The number of young children poisoned by eating their parents’ cakes has risen by 320% to a record high.
Diane Calello, executive and medical director of the New Jersey Poison Control Center at Rutgers School of Medicine in New Jersey, told DailyMail.com that she has seen a significant increase in the number of children exposed to cannabis in recent years.
A study published in the journal Pediatrics found a significant increase in the number of children under the age of 11 accidentally ingesting cannabis foods after marijuana was legalized in 18 states, the District of Columbia, the Northern Mariana Islands and Guam.
Calello said that every time a drug or substance became more available, the number of poisonings increased, “and when you make it as attractive as edible cannabis…”
Calello said the problem with edibles is that they resemble candy or treats like cakes or brownies, making them irresistible to young children. The child could also eat a whole “candy bar” of food, that is, several doses.
The number of young children poisoned by eating their parents’ cakes has risen by 320% to a record high (image)
She said she saw a national and local trend for children to be exposed to edibles after an increasing number of states decided to legalize or decriminalize cannabis.
New Jersey voted to legalize marijuana in 2020, causing police and residents to relax their stance on the drug until the law was finally signed into law in February 2021.
National cases of cannabis food poisoning
CHILDREN AGED FIVE
CHILDREN AGED 6-12
“We saw a big jump[in poisonings]in 2020,” Calello said, adding that the numbers could also be affected by more people staying at home seeking to calm their anxiety during the lockdown.
The medical director of the New Jersey Poison Control Service also dismissed the idea that weed is harmless and the myth that marijuana overdose is impossible.
“It could be dangerous for the baby,” she told us. “Convulsions are extremely rare in adults, but it takes much less time for children to become very ill.”
Calello added that she personally took care of a child who had a seizure due to a cannabis overdose and another who was on a ventilator.
Even mild symptoms can be extremely distressing for a young child.
In 2021, the New Jersey Poison Control Center treated 150 children, 99 of whom were under the age of five, who ate cannabis edibles.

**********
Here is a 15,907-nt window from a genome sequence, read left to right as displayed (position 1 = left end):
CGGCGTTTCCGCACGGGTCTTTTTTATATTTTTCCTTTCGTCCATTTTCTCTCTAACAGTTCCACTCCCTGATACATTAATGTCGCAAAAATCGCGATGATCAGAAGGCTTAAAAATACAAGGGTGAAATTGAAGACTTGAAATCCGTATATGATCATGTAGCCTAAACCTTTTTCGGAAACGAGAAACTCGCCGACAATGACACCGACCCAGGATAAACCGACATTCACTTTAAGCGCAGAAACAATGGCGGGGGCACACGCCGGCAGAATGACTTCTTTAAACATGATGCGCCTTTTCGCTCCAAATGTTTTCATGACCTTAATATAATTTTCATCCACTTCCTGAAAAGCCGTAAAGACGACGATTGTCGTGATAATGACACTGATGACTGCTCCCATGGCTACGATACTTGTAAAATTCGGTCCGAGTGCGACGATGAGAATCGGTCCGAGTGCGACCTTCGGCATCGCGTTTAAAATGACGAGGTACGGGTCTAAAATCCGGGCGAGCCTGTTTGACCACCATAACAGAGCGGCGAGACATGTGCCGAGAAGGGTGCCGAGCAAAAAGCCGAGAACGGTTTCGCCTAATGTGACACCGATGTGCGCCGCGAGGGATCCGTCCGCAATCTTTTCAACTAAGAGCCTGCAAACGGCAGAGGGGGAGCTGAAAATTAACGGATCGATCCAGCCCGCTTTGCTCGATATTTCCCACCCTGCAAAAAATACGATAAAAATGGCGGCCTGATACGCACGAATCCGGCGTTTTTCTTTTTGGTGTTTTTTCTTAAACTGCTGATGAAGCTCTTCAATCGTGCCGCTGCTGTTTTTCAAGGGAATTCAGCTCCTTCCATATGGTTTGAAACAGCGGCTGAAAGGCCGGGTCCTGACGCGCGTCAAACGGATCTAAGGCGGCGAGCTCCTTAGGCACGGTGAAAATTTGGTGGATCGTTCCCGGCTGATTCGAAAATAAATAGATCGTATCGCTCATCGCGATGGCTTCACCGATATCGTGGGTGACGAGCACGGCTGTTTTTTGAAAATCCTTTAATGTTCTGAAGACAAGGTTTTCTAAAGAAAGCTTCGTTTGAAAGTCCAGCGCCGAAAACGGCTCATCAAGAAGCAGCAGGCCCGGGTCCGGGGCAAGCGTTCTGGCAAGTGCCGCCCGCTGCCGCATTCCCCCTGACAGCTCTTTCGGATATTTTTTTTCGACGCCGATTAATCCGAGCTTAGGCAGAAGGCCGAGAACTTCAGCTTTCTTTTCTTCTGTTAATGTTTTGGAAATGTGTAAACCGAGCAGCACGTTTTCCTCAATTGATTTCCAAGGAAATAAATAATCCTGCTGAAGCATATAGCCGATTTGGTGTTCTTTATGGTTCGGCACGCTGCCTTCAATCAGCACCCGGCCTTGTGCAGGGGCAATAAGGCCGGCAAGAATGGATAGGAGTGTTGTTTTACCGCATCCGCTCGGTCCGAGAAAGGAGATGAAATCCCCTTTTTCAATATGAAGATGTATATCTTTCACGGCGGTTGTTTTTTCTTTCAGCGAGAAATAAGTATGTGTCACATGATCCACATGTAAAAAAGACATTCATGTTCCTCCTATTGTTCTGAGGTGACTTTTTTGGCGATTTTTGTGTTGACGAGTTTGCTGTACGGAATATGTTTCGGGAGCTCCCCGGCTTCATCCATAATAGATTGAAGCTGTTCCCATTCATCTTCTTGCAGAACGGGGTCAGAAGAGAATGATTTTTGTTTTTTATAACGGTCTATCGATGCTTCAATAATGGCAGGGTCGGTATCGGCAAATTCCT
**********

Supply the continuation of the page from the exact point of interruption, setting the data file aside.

For children under five, the figure rose from 73 in 2020 to just 31 in 2019. In two years, the number of incidents has increased by 320%.
The number of cases has increased nationally in recent years, from 187 cases among children aged 6-12 in 2016 to 370 in 2019.
But between 2019 and 2020, the number of cases increased dramatically.
34 states and Washington, D.C. have legalized marijuana in some form, including recreational use, medical use, and sale.
In the same age range, the number of cases increased by 573 from 370 to 943.
In the under-five age group, the number of cases has risen from 957 in 2019 to 2,119 in 2020, according to the American Association of Poison Control Centers.
In total, more than 3,000 children had to undergo cannabis treatment in 2020.
“We definitely don’t have a shortage of kids who get their parents’ marijuana products. Usually these are children from 2 to 6 years old. This almost always includes edibles in the form of cakes, biscuits, or other things that kids might reasonably find healthy to eat,” Dr. Eric Lavonas, a toxicologist at the Denver Rocky Mountain Poison and Drug Control Center, told US News.
Diane Calello, executive and medical director of the New Jersey Poison Control Center at Rutgers School of Medicine in New Jersey, told DailyMail.com that every time the drug became more available, there were more cases of poisoning.
“Children will come in very changed and unable to communicate with the environment, they are often sick,” he said. “The biggest danger is to make sure it’s not something else and that the child isn’t dehydrated.”
Even in states that have yet to legalize cannabis, American attitudes towards the drug and its availability thanks to the states that have legalized or decriminalized it means that access to it is greater than ever.
More than 90% of Americans now believe that marijuana should be legalized in some form, with nearly two-thirds saying they support legalization for both medical and recreational use, according to a new poll.
Less than one in ten, or 8 percent, said marijuana use should not be legal, according to a study by the Pew Research Center.
The survey comes after Virginia and New York took steps to legalize marijuana last year.
Calello recommends locking up marijuana products and avoiding those packaged with cartoon figures and bright colors that may attract children.
More than 90% of Americans now believe marijuana should be legal in some form, according to the poll, with nearly two-thirds saying they support legalization for both medical and recreational use.
The Pew poll shows that the majority, in all age groups except for those 75 and older, believe that marijuana should be legal for both medical and recreational use.